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Yohei Sasakawa
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Talking with Health Workers, Young People About Fighting Leprosy Amid the Pandemic (1) [2022/02/18]
I participate in a webinar titled “Raising Awareness about Leprosy−Role of Health Professionals at the Grassroots Level” organized by the Sasakawa Leprosy (Hansen’s Disease) Initiative (SLI) on January 20, 2022. It was joined by health care workers from India and Nepal.

Days before World Leprosy (Hansen’s disease) Day on January 30, I participated in two online sessions with healthcare workers and young people from Asia, Africa and Latin America to discuss fighting the disease amid the novel coronavirus pandemic.

As chairman of The Nippon Foundation and WHO Goodwill Ambassador for Leprosy Elimination, I first joined a January 20 webinar “Raising Awareness about Leprosy−Role of Health Professionals at the Grassroots Level” organized by the Sasakawa Leprosy (Hansen’s Disease) Initiative (SLI).

This was the fourth webinar in the series under the "Don't forget leprosy" campaign launched in August 2021 by the SLI, a strategic alliance between the WHO Goodwill Ambassador for Leprosy Elimination, The Nippon Foundation and the Sasakawa Health Foundation for achieving a world without leprosy and the stigma and discrimination associated with the disease.

Health workers and officials from India and Nepal discussed the role of healthcare professionals in combating leprosy and the successes and challenges faced in tackling the disease during the ongoing COVID-19 pandemic.

Ms. Anju Sharma, an ASHA (Accredited Social Health Activist) from India, told the session: “Screening for leprosy during the pandemic is much more difficult. As COVID-19 cases increase, so do my responsibilities because I have to strictly follow COVID-19 protocols, and this takes a lot of time.”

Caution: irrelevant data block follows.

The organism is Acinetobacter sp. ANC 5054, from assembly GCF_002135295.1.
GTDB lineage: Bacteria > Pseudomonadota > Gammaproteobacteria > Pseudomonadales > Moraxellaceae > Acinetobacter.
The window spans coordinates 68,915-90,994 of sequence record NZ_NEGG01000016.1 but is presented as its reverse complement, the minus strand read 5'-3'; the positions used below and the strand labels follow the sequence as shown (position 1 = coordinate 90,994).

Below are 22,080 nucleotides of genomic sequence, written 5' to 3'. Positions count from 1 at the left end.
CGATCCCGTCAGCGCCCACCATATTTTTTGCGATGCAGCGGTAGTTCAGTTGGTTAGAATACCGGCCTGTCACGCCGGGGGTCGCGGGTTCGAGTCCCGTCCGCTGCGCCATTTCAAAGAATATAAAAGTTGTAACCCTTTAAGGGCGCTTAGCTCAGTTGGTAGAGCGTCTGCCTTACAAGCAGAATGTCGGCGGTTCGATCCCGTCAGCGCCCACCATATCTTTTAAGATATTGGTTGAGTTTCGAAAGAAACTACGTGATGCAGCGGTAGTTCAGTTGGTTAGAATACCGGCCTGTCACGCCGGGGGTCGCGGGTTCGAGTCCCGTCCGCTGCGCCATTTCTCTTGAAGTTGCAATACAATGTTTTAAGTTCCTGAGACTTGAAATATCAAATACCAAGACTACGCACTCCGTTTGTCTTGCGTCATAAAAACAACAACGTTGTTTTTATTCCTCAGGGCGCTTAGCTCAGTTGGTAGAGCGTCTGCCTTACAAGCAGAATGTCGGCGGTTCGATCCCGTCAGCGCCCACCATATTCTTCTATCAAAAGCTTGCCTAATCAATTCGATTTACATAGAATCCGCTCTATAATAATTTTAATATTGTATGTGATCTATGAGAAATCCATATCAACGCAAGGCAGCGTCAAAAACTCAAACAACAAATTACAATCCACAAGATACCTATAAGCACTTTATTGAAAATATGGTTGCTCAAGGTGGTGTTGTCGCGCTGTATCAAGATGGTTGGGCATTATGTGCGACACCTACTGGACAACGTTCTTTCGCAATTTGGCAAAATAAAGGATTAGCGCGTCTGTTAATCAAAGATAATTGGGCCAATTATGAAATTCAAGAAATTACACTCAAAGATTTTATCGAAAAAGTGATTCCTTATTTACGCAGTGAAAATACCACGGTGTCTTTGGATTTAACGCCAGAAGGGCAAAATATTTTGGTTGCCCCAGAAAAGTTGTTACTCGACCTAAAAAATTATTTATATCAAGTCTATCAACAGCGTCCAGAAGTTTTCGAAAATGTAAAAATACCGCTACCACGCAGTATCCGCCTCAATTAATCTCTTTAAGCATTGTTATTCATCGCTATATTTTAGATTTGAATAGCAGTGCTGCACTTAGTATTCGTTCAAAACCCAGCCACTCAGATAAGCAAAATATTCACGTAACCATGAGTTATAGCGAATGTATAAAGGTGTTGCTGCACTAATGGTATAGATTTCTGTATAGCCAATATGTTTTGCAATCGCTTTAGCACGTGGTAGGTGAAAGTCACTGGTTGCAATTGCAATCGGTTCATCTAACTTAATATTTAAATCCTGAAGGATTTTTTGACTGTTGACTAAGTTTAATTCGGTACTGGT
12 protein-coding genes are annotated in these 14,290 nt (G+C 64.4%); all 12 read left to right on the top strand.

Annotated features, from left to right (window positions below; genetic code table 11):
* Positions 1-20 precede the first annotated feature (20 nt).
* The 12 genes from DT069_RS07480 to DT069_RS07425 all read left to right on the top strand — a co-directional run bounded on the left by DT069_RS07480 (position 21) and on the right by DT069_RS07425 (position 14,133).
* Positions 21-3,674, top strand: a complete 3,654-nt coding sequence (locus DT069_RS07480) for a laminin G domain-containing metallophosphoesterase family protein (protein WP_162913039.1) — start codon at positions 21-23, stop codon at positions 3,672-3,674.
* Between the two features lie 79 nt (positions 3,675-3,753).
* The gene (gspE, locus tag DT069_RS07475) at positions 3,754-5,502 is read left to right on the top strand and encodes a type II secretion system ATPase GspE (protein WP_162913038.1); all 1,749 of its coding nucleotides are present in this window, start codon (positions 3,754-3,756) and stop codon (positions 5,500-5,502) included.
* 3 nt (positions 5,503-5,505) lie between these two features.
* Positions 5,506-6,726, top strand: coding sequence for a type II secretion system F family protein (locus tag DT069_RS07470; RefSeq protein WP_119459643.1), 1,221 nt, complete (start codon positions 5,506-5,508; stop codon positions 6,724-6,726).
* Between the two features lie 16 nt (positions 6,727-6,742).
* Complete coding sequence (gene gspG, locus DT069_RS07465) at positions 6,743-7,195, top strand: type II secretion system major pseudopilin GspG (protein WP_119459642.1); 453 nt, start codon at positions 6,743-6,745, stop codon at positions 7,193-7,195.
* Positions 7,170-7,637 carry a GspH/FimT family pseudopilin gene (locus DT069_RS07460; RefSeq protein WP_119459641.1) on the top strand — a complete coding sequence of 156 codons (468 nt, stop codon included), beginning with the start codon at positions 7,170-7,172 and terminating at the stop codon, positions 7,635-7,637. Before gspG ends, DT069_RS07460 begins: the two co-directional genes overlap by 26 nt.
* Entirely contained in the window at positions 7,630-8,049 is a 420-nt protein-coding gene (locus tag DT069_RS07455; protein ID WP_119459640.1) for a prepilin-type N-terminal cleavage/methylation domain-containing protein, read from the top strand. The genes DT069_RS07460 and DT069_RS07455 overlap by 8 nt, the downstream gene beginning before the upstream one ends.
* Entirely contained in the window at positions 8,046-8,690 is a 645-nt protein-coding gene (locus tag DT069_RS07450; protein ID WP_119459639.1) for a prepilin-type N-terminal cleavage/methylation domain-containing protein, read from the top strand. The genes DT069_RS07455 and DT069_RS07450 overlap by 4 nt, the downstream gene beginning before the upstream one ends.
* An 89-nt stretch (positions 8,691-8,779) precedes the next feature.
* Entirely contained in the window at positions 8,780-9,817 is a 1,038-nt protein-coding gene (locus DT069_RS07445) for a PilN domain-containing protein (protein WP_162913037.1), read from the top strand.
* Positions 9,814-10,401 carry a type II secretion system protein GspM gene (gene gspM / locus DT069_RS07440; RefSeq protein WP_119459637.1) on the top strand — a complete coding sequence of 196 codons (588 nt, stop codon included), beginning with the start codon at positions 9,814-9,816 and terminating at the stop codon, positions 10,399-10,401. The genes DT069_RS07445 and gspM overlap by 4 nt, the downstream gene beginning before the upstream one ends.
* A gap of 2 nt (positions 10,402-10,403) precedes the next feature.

“Due to the pandemic, people are hesitant about getting screened,” she continued, but added: “I reassure them that protocols will be observed and remind them that failure to detect and treat leprosy can lead to disability.”

Dr. Anil Kumar, deputy director-general (Leprosy) in India’s Ministry of Health and Family Welfare, spoke about good practices in combatting leprosy and said that a leprosy-free India was not very far off.

Although the COVID-19 pandemic had led to a marked decline in screening and detecting cases, he said, some critical interventions had taken place and leprosy-related services continued at the grassroots level.

Dr. Rabindra Baskota, Leprosy Control and Disability Management Section director in Nepal’s Ministry of Health and Population, said that despite the challenges they faced, health workers continued to detect new cases, raise awareness and treat patients.

But he added that it was necessary to train community health workers to detect new cases and manage leprosy reactions as older and more experienced health workers retire.

Mr. Birodh Khatiwada, Nepal’s Minister of Health and Population, contributed a video message in which he said that in spite of the pandemic, Nepal’s leprosy program, including the supply of medicine, had not been disrupted.

He said Nepal has already prepared the National Leprosy Roadmap 2021-2030, National Leprosy Strategy 2021-2025, in line with WHO’s Global Leprosy Strategy, the Neglected Tropical Diseases Roadmap and the U.N. Sustainable Development Goals (SDGs).

I told the participants that I was deeply impressed by the devoted efforts of healthcare workers in the frontlines, going house to house to detect cases despite the pandemic, because early diagnosis is the key to preventing disability and ensuring a complete cure.

When asked about ways that healthcare workers can be supported at the grassroots level, I suggested we improve the training of young healthcare workers by putting more emphasis on the human rights issues that persons affected by leprosy continue to face. The Sasakawa Health Foundation is willing to provide easy-to-follow pamphlets on this topic for distribution to ASHAs and other health workers.

I told the webinar that a leprosy-free world will be one in which those who once had the disease are able to live free of discrimination while the people around them no longer harbor the misunderstanding, ignorance and fear that perpetuate discrimination.

In making such a world possible, frontline health workers such as those from India and Nepal have an important role to play.

(To be continued)
Posted by Y.Sasakawa at 09:29 | LEPROSY | URL | comment(0)